Tuesday 19 April 2016

Bumetanide for schizophrenia? A case report

Bumetanide - a medicine known as a diuretic - has appeared before on this blog (see here for example) in relation to some preliminary suggestions that at least some types of autism might be sensitive to intervention using this particular compound [1]. The names Lemonnier (Eric) & Ben-Ari (Yehezkel) are a big part of the research group interested in bumetanide and its use outside of more traditional indications; particularly, the focus on its action on NKCC1 onwards to an effect on GABA.

Whilst there is still interest in the use of bumetanide for 'some' autism [2], today I'd like to briefly bring your attention to an interesting report on the use of this pharmaceutic in an adolescent diagnosed with schizophrenia [3]. The case report by Lemonnier et al details how following the use of bumetanide, there was a corresponding effect on some of the positive symptoms of schizophrenia; in particular: "Long-term treatment reduced hallucinations significantly." The authors conclude that "Further clinical trials and experimental studies are warranted."

Although still early days, I find this to be interesting research if not the first time that NKCC1 has been mentioned with schizophrenia in mind. When one looks at the range of 'effects' potentially linked to the NKCC1 inhibitors such as bumetanide [4] one gets a flavour for what might be potentially linked. As Jaggi et al suggest: "The inhibitors of NKCC1 are shown to produce anxiolytic effects; attenuate cerebral ischemia-induced neuronal injury; produce antiepileptic effects and attenuate neuropathic pain." I'm particularly drawn to the 'antiepileptic effects' bit in particular, as a function of the quite long-standing association between schizophrenia and epilepsy (see here). I'm not putting my eggs in one scientific basket by saying that, but given what is known about NKCC1 and some 'refractory' epilepsy [5] for example, it sounds as good a place to continue investigations as any...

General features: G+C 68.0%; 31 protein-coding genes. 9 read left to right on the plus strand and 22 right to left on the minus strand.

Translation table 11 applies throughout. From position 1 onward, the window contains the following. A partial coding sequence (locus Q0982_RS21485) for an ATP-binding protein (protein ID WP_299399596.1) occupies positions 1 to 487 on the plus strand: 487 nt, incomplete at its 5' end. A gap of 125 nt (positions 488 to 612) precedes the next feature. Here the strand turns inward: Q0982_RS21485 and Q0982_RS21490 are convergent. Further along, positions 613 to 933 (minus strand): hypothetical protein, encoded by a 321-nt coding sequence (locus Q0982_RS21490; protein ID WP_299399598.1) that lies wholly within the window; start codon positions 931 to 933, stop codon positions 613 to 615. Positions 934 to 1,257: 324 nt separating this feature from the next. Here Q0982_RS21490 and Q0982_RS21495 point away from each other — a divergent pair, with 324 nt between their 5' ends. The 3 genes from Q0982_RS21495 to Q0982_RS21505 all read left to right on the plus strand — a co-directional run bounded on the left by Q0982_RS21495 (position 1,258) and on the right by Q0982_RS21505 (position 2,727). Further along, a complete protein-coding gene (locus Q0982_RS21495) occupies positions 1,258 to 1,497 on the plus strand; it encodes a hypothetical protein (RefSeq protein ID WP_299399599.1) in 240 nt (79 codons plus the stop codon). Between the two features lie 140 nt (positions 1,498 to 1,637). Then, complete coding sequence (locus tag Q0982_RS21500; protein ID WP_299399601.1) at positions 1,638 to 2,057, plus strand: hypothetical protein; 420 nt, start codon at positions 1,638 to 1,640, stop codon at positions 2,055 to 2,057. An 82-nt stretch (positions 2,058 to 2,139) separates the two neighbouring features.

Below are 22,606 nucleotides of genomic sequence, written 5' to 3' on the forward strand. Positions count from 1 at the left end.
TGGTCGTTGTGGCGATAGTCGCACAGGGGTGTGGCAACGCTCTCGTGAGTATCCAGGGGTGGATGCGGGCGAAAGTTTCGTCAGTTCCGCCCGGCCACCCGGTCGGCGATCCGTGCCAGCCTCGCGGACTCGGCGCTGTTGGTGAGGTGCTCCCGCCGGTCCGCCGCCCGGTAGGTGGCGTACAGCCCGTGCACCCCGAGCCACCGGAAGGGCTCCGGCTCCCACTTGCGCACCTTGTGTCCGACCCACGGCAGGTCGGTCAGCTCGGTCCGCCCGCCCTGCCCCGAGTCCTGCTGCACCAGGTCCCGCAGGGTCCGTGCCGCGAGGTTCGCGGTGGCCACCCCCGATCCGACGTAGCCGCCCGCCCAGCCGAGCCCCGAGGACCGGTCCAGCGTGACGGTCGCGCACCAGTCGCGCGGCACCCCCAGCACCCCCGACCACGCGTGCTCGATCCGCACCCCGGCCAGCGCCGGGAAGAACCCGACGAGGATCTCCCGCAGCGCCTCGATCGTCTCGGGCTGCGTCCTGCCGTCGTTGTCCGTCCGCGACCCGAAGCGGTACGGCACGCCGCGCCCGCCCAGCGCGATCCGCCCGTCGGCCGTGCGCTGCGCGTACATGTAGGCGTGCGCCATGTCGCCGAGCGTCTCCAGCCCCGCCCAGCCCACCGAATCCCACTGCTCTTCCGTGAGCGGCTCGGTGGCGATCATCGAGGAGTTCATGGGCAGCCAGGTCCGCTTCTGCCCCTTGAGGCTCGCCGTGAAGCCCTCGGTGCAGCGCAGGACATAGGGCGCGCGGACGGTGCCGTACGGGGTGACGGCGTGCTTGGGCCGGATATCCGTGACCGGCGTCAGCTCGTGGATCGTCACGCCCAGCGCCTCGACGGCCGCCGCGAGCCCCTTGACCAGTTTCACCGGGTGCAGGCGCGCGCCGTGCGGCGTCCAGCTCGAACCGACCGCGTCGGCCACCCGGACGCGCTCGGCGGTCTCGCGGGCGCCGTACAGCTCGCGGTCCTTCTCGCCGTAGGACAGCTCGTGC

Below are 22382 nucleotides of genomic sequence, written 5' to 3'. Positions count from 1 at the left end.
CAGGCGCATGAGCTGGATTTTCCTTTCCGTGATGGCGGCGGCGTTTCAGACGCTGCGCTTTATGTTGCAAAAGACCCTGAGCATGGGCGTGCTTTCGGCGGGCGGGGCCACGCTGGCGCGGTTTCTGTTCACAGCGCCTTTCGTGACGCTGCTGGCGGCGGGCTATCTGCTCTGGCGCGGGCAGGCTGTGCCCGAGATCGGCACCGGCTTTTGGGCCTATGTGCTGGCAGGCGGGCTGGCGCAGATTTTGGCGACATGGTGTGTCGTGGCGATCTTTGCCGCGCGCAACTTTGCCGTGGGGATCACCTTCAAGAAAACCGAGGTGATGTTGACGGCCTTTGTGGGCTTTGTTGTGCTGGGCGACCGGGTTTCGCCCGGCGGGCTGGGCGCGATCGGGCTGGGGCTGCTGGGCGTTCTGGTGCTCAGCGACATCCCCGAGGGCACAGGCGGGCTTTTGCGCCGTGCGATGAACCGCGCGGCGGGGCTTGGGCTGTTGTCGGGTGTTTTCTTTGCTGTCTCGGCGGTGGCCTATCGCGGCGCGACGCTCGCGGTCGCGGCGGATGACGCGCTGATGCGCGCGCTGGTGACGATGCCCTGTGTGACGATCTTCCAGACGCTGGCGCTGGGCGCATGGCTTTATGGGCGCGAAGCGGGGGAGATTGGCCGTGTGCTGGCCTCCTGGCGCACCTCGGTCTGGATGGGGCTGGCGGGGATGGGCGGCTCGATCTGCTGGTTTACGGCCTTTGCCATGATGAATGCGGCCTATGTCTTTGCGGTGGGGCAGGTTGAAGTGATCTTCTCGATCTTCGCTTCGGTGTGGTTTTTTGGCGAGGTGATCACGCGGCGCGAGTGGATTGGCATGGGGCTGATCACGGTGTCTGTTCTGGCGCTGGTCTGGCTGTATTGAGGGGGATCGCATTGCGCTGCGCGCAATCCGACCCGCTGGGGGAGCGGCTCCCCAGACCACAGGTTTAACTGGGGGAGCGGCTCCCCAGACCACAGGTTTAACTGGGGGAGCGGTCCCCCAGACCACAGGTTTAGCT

Music: Me First & The Gimme Gimmes with a classic... Top of the World.


[1] Lemonnier E. et al. A randomised controlled trial of bumetanide in the treatment of autism in children. Transl Psychiatry. 2012 Dec 11;2:e202.

[2] Grandgeorge M. et al. The effect of bumetanide treatment on the sensory behaviours of a young girl with Asperger syndrome. BMJ Case Rep. 2014 Jan 31;2014. pii: bcr2013202092.

[3] Lemonnier E. et al. Treating Schizophrenia With the Diuretic Bumetanide: A Case Report. Clin Neuropharmacol. 2016 Mar-Apr;39(2):115-117.

[4] Jaggi AS. et al. Expanding Spectrum of Sodium Potassium Chloride Co-transporters in the Pathophysiology of Diseases. Curr Neuropharmacol. 2015;13(3):369-88.

[5] Sen A. et al. Increased NKCC1 expression in refractory human epilepsy. Epilepsy Research. 2007; 74: 220-227.


ResearchBlogging.org Lemonnier E, Lazartigues A, & Ben-Ari Y (2016). Treating Schizophrenia With the Diuretic Bumetanide: A Case Report. Clinical neuropharmacology, 39 (2), 115-117 PMID: 26966887

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